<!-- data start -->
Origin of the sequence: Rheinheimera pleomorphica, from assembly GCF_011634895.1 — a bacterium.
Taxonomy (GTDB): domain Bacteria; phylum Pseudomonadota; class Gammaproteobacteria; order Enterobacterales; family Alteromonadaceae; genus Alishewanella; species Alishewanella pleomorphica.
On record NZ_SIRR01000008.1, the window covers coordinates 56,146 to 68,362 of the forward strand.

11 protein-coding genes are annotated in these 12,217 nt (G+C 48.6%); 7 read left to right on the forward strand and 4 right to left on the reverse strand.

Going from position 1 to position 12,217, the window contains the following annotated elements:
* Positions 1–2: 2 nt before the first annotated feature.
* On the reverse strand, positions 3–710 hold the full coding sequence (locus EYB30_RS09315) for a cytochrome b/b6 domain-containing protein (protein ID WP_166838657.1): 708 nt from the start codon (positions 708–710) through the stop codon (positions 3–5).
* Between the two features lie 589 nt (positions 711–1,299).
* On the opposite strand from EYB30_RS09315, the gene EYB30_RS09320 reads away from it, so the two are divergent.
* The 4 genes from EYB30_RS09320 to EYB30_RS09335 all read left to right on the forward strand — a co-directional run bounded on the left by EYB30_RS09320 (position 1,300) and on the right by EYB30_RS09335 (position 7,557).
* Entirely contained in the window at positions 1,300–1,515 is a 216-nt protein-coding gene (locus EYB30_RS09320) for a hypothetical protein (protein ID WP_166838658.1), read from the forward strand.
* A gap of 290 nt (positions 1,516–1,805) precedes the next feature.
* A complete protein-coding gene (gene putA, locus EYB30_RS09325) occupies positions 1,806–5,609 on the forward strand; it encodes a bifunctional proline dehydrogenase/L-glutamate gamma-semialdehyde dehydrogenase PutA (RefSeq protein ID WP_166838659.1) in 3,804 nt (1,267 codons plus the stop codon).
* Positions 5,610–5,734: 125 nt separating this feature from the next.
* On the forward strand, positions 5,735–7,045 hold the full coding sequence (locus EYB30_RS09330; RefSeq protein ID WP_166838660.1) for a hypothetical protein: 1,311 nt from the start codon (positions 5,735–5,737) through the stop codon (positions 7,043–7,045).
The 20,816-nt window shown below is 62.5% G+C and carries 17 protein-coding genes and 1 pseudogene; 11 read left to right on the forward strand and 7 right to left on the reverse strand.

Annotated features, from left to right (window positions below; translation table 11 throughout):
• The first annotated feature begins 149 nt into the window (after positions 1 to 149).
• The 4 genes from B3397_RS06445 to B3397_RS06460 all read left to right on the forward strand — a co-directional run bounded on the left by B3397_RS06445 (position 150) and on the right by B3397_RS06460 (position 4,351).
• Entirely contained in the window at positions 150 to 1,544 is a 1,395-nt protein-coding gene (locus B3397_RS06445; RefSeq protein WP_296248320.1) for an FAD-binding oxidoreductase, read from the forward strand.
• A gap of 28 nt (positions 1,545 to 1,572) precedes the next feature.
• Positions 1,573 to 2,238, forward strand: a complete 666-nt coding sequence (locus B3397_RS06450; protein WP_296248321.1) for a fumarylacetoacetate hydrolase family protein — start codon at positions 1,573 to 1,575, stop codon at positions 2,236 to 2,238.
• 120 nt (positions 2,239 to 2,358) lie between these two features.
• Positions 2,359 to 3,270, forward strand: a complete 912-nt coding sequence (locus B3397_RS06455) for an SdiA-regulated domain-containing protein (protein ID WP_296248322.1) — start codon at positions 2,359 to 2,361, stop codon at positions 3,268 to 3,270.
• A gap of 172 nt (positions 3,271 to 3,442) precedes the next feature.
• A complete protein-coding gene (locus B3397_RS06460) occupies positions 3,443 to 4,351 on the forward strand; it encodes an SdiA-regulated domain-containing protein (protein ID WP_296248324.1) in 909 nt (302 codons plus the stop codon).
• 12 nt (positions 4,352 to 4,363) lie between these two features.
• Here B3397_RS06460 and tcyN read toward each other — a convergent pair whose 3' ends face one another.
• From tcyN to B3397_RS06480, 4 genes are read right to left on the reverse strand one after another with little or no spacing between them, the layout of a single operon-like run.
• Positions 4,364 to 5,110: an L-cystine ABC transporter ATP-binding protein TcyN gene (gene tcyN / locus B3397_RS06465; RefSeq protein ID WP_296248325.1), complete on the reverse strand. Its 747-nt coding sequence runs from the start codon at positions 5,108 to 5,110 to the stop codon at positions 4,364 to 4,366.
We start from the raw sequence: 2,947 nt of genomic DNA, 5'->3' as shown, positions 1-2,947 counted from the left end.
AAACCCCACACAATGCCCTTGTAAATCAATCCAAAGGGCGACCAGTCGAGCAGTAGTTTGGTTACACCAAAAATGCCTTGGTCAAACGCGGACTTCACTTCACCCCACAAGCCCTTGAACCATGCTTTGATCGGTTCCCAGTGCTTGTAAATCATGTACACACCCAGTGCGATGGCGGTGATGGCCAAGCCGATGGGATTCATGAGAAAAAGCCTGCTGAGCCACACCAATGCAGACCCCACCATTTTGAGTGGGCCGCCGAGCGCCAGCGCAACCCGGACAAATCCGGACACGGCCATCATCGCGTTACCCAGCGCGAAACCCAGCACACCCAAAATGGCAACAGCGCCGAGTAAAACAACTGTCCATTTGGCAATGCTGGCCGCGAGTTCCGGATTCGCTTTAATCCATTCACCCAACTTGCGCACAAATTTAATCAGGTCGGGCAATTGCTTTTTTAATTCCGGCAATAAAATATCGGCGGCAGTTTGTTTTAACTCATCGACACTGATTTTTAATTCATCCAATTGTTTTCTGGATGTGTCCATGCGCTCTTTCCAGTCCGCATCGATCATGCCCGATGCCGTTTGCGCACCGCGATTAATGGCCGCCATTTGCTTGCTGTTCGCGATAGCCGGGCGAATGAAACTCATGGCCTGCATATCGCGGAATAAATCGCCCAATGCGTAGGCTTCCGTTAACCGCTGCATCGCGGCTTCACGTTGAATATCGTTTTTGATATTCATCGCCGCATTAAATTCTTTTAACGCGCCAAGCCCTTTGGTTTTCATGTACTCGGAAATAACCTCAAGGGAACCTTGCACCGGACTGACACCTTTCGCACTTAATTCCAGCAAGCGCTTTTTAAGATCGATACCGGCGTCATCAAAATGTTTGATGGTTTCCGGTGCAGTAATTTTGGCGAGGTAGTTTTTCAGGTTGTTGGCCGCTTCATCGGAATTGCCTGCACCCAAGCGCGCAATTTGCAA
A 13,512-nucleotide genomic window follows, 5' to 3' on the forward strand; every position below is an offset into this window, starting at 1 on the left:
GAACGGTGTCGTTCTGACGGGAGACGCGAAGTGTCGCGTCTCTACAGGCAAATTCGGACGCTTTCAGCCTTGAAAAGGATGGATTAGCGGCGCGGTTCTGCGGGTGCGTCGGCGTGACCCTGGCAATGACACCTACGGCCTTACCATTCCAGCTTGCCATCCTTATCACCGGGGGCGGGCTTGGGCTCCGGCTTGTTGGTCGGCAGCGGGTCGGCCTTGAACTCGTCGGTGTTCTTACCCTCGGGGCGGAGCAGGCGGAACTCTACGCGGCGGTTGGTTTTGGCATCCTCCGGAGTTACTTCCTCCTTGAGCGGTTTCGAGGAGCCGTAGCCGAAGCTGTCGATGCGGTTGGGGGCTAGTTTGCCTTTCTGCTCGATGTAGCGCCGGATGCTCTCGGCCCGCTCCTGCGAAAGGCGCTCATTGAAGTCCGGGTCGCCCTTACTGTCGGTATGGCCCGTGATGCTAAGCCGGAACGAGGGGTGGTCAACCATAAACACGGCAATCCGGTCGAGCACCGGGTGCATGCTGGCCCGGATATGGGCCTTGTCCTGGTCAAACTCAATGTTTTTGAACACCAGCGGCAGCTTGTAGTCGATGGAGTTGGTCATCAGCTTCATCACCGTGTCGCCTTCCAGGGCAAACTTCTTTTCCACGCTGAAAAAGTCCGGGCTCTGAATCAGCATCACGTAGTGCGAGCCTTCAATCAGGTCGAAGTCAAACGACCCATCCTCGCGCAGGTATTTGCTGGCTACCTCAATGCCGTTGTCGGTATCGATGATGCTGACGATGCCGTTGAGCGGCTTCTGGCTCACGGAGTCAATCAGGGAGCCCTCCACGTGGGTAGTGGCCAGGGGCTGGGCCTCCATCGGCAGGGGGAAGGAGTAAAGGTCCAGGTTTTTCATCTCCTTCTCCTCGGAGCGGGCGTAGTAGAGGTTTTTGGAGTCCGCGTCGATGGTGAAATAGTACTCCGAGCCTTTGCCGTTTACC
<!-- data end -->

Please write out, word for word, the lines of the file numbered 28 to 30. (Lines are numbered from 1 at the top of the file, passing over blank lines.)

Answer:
• Here B3397_RS06460 and tcyN read toward each other — a convergent pair whose 3' ends face one another.
• From tcyN to B3397_RS06480, 4 genes are read right to left on the reverse strand one after another with little or no spacing between them, the layout of a single operon-like run.
• Positions 4,364 to 5,110: an L-cystine ABC transporter ATP-binding protein TcyN gene (gene tcyN / locus B3397_RS06465; RefSeq protein ID WP_296248325.1), complete on the reverse strand. Its 747-nt coding sequence runs from the start codon at positions 5,108 to 5,110 to the stop codon at positions 4,364 to 4,366.